By the 1400s, it was a long-standing custom for the British chancellor of the exchequer to appear before Parliament once a year to present his estimates for national income and expenses. The papers containing his estimates were carried in a leather bag or portfolio. He'd place the pouch on a nearby table and then "open the budget." The budget, in this case, was the bag itself. The word derives from the Old French "bougette," a wallet or small bag. He'd open the bag and take out his papers.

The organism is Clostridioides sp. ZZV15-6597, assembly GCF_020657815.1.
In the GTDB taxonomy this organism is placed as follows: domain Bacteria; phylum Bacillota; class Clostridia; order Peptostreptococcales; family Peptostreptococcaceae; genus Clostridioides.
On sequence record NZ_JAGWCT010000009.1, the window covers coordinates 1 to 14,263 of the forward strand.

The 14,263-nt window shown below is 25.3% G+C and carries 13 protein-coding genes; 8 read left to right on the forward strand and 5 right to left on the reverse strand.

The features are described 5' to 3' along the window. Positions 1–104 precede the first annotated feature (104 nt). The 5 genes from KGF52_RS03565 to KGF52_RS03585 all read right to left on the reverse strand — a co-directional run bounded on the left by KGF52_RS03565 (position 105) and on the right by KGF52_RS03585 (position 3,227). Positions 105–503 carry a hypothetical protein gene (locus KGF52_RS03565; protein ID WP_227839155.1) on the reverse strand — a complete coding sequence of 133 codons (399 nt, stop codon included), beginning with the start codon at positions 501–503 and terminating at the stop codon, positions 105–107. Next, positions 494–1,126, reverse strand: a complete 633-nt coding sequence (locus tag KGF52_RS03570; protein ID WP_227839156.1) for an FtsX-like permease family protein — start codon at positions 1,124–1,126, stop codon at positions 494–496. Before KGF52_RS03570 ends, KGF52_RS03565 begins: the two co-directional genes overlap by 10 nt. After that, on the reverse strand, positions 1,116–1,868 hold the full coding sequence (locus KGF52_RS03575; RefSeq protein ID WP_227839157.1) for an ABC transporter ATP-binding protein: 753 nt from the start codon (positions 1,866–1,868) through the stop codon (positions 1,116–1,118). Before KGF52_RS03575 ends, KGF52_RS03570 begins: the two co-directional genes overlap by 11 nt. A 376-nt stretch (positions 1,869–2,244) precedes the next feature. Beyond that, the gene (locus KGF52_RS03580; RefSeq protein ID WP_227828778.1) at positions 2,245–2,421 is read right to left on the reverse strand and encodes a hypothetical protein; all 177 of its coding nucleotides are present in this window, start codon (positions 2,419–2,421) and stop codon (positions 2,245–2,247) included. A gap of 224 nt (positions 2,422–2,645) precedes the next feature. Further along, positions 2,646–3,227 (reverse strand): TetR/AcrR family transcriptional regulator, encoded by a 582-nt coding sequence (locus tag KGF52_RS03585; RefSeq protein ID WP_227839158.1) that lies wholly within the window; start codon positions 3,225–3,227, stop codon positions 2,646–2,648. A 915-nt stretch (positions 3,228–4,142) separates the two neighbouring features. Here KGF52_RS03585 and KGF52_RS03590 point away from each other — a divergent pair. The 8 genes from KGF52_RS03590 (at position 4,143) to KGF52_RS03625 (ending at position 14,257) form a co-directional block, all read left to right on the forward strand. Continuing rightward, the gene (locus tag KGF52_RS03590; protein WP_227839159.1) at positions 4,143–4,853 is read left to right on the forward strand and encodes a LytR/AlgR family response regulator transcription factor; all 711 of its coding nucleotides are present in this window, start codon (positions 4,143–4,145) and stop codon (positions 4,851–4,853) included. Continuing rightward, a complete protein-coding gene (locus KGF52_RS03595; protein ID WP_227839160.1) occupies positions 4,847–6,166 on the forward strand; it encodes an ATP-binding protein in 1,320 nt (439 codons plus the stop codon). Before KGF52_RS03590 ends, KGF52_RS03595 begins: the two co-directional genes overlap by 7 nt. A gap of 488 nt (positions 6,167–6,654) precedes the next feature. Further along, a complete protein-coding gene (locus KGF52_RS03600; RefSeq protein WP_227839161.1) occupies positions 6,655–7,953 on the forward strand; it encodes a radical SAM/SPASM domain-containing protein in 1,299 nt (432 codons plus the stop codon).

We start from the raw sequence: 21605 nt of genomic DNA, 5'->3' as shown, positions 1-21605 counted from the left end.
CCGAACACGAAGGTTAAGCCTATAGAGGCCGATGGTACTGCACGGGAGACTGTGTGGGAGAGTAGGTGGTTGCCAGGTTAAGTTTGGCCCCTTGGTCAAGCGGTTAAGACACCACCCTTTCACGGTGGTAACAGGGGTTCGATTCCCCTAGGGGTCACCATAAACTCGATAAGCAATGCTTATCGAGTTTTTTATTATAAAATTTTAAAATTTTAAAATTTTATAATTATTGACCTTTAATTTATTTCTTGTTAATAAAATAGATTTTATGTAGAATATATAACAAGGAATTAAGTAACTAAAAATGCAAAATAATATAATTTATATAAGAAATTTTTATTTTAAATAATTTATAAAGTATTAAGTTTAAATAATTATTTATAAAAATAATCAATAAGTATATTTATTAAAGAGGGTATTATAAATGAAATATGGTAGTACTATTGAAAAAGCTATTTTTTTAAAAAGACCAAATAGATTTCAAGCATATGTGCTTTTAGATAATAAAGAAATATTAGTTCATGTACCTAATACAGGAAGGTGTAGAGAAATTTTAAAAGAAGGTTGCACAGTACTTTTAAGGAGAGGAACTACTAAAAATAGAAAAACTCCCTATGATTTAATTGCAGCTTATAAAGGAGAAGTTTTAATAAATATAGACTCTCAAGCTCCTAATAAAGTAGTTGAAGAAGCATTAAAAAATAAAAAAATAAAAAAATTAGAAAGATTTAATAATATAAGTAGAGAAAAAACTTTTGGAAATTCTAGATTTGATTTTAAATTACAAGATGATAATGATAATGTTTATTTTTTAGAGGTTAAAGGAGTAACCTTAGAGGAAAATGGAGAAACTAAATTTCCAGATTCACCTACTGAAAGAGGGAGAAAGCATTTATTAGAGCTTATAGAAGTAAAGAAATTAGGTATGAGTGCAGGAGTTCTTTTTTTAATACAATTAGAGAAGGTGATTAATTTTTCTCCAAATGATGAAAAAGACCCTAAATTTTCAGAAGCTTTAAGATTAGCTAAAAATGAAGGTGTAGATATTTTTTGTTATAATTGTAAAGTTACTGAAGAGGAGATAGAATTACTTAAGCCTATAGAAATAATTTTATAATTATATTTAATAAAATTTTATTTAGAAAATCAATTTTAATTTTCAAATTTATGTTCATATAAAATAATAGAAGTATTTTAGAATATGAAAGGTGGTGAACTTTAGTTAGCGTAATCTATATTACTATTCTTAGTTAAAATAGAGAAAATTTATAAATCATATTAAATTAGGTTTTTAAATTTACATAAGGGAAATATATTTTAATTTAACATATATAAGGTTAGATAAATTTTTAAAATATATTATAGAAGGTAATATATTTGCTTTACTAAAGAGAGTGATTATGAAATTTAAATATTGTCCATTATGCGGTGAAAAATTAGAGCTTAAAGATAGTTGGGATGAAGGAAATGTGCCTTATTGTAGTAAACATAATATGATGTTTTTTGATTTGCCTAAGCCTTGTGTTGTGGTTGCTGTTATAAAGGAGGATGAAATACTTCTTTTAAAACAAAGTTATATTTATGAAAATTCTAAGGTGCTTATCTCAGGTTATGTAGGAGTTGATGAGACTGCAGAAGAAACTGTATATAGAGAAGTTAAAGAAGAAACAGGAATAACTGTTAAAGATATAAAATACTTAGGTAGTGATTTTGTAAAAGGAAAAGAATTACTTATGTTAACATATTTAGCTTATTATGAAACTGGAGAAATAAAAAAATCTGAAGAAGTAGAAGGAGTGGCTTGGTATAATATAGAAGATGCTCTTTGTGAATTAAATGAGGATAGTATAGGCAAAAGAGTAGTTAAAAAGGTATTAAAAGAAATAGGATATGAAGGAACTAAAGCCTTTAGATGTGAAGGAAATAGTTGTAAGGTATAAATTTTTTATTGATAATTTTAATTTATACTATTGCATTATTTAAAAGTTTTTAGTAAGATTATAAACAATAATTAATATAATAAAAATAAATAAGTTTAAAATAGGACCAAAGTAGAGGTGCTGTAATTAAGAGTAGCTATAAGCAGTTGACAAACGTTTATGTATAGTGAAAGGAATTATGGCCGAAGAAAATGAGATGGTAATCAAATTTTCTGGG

A century later, "budget" came to mean only the collected contents of the bag, as in a "budget" of papers or letters. Finally, the word came to mean what we know it as today: a financial account of expenditures and revenues - whether they're in a bag or not.
Sources: 'The Encyclopedia of Word and Phrase Origins,' by Robert Hendrickson; 'Dictionary of Changes in Meaning,' by Adrian Room; Webster's Word Histories, Brewer's Dictionary of Phrase and Fable, by Ivor H. Evans; 'Why You Say It,' by Webb Garrison; The Oxford English Dictionary.